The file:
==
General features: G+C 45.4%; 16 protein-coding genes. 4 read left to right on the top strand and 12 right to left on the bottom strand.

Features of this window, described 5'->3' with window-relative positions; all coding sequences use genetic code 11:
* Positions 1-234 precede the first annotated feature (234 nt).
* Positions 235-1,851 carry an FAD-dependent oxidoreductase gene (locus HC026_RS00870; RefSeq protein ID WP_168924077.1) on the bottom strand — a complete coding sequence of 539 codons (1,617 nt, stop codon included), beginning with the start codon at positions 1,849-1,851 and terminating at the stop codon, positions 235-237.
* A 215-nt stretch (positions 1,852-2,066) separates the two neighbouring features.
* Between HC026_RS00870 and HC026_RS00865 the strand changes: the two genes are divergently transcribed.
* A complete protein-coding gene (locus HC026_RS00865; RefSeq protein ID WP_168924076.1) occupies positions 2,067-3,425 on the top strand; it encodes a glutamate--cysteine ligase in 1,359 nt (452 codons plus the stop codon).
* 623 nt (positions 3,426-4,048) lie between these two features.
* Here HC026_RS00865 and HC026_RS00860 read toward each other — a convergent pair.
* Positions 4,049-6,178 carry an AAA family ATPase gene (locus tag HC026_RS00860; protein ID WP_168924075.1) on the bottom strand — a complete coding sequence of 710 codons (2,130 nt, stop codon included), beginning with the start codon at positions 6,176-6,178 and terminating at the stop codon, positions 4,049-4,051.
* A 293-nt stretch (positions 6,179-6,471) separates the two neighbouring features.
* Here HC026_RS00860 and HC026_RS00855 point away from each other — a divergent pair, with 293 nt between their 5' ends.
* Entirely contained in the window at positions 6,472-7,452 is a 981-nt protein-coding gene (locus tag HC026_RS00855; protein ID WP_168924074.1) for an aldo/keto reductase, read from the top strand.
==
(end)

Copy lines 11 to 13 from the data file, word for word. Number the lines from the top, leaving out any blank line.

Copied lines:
* A 293-nt stretch (positions 6,179-6,471) separates the two neighbouring features.
* Here HC026_RS00860 and HC026_RS00855 point away from each other — a divergent pair, with 293 nt between their 5' ends.
* Entirely contained in the window at positions 6,472-7,452 is a 981-nt protein-coding gene (locus tag HC026_RS00855; protein ID WP_168924074.1) for an aldo/keto reductase, read from the top strand.